BRUSSELS, May 30 (Reuters) - NATO allies are studying a request from the African Union to provide air transport for its troops in Somalia, an alliance official said on Wednesday.
"We are seeking military advice on how to respond to the request. There is an intention among allies to help," said the official of an AU request he said NATO received in recent days.
The official said he understood the support would be similar to that provided to AU peacekeepers in Sudan's Darfur region, where NATO planes have since 2005 helped troop reinforcements and rotations.
The NATO official said he understood the AU wanted help "relatively quickly". The request has been passed to the NATO Military Committee made up of national defence chiefs, who will draw up proposals for how NATO could help.
Somalia has been in anarchy since warlords kicked out dictator Mohamed Siad Barre in 1991. Ethiopian troops are helping the government fight an insurgency but say they will leave when the AU force is at least half its planned strength of 8,000.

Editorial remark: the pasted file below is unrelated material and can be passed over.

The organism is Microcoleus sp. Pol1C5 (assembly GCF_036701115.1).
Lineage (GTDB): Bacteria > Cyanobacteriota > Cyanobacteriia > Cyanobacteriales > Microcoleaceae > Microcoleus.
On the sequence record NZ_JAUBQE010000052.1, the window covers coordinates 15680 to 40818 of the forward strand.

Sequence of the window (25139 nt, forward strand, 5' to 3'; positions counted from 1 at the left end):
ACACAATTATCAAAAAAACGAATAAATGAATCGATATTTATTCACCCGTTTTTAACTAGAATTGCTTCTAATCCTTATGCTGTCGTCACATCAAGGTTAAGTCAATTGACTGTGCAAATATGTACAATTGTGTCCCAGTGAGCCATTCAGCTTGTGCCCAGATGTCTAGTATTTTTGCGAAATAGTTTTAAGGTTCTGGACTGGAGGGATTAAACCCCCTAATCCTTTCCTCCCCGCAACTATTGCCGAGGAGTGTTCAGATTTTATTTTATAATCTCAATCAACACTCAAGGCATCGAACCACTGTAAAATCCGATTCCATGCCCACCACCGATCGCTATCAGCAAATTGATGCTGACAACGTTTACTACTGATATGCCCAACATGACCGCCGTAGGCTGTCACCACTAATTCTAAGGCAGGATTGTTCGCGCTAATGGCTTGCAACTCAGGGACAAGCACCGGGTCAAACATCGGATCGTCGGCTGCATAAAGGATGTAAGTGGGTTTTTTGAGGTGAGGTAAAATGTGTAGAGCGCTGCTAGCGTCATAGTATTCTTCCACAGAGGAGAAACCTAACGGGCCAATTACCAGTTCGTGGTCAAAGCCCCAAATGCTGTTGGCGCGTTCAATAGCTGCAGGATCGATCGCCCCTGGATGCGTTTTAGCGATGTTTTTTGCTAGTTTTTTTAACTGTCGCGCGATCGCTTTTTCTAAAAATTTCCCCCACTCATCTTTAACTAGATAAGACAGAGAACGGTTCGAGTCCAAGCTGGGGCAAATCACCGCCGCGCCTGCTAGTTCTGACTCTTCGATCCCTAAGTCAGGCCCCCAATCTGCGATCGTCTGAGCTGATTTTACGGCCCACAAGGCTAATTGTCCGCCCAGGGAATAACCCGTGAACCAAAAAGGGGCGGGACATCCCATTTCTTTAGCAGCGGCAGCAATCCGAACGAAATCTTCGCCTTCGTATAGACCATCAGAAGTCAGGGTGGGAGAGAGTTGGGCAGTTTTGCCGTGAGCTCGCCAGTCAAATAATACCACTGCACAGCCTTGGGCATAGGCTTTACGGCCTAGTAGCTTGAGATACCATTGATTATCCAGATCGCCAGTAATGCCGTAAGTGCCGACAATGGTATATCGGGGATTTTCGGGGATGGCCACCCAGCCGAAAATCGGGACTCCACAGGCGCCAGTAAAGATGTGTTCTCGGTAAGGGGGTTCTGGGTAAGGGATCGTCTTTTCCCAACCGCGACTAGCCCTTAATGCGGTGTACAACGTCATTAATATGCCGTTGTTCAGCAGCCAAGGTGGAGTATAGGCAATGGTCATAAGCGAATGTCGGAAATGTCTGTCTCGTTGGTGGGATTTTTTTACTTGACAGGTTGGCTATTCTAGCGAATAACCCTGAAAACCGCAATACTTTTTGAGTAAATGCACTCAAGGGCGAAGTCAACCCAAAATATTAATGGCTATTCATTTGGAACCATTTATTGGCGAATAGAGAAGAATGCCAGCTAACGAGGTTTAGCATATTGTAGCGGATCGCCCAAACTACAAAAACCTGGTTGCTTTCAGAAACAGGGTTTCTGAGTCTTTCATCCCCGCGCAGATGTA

At present the AU force is made up of just 1,600 Ugandans. Other African nations have been wary of sending more soldiers, especially after four Ugandan peacekeepers were killed two weeks ago by a roadside bomb targeting their convoy.
NATO's air transport mission in Darfur was launched in July 2005 and was its first operation on a continent previously off limits to the Western military alliance.
It says it has provided air transport to some 24,000 AU peacekeepers and civilian police officers since then, as well as providing training and other logistical support. It is exploring long-term cooperation options with the AU.
- Reuters - Thomson Reuters Foundation
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